"He's a human being. I've been face to face with a lot more intimidating people in my life. He's a normal human being," he told Sky Sports.

"If I'm looking at his boxing career he's been punch perfect so far. But it's just another man standing in front of me."

The Londoner is determined to rise to the occasion.

"Beterbiev will bring out the best in me because of the level of opposition that he is. And he's got something that I need, that I want, that I'm actually going to have. And that's three of the belts in the light-heavyweight division," Yarde said.

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Dan Azeez tells us what it is like sparring with Beterbiev and recalls some amusing tales from the experience

Victory, as his promoter Frank Warren points out, would make Yarde "a serious player" in British and world boxing.

"On paper right now, he has the most impressive record. He's got the most belts. When I beat someone like that then I have to be spoken about as that person, if I beat that person," Yarde said.

"I have in my mind how I'm going to approach the fight," the challenger added. "It's a brutal game of chess. Every move you make, you've got to capitalise on the moves they make.

"It's the most thoughtful sport in the world in my opinion. It's a physical and thoughtful and brutal sport… It's beautiful."

Beterbiev vs … Usyk?

The last time Beterbiev boxed in London was a decade ago in the 91kgs quarter-final of the 2012 Olympic Games.

He lost that bout to Oleksandr Usyk, the Ukrainian who became the undisputed cruiserweight champion as a professional and is the reigning unified WBO, WBA and IBF heavyweight titlist now after beating Anthony Joshua twice.

Would Beterbiev be interested in moving up in weight and renewing hostilities with Usyk?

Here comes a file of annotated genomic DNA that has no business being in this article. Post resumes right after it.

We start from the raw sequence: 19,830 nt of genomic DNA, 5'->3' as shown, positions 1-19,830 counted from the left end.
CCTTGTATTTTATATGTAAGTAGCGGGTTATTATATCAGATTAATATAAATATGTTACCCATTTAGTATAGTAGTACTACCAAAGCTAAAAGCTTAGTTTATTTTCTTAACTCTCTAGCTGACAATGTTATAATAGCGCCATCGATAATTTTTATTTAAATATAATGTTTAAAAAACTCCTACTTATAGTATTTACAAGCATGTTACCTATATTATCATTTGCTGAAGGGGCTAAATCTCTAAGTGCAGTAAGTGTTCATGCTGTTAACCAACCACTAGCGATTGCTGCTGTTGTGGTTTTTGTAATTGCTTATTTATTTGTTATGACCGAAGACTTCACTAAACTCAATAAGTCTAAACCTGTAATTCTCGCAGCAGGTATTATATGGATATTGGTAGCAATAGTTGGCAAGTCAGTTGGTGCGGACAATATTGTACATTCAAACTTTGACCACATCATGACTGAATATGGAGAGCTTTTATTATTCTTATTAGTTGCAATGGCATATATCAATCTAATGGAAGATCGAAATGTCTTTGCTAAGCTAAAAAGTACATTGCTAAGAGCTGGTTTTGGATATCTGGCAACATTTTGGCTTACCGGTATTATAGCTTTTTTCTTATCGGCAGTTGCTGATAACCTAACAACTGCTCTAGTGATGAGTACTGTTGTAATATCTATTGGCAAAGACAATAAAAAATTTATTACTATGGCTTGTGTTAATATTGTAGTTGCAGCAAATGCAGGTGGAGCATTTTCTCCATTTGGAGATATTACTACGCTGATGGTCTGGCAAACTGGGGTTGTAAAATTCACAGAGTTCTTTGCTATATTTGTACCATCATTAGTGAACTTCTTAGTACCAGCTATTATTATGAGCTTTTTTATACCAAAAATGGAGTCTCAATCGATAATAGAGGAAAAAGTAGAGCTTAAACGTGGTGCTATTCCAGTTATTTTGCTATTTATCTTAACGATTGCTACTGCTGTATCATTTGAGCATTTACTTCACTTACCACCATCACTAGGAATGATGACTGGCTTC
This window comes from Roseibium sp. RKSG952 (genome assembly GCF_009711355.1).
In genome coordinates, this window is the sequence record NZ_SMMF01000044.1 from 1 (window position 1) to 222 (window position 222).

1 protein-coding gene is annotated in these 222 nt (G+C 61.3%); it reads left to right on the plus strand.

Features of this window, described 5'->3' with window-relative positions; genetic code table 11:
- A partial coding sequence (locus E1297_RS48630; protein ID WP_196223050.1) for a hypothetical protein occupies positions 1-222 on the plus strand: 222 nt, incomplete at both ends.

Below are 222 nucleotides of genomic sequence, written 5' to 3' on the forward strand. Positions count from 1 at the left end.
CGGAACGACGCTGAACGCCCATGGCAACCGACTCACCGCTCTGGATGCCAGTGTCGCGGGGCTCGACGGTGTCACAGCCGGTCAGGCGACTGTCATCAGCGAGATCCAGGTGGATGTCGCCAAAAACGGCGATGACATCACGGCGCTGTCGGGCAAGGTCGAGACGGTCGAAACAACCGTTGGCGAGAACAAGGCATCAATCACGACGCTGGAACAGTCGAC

"No problem," he said with a smile. "If you organise.

"He's successful. He did a good job," he noted of the Ukrainian. "He's a good fighter and he did a good job. I'm not really interested [in his career]. I'm not following Usyk or someone else."

An appealing option would also be the undisputed championship fight with Dmitry Bivol at light-heavyweight.

"I could move up, it's interesting but another champion is good too," Beterbiev said. "I try to be ready for everything. If it comes, we will try to do it."

Artur Beterbiev (L) beat Joe Smith Jr inside two rounds in their world light-heavyweight title unification fight (Associated Press)
Image: Beterbiev saw off Smith Jr in just two rounds

Callum Smith is well-placed to fight the winner as the mandatory WBC challenger, plus another London light-heavy, Joshua Buatsi is gunning for his shot at world honours.

"If our man comes through, then he's in a tremendous position," Frank Warren, Yarde's promoter, said. "Then there are a lot of options. There's some great domestic fights that can be made as well as some other fights around the world.

"[The Buatsi fight,] I haven't got a problem with it at all. I think it's a good fight and it's a fight that everyone would buy into. There's no doubt about that.

"There's a few fights. But let's get the title first."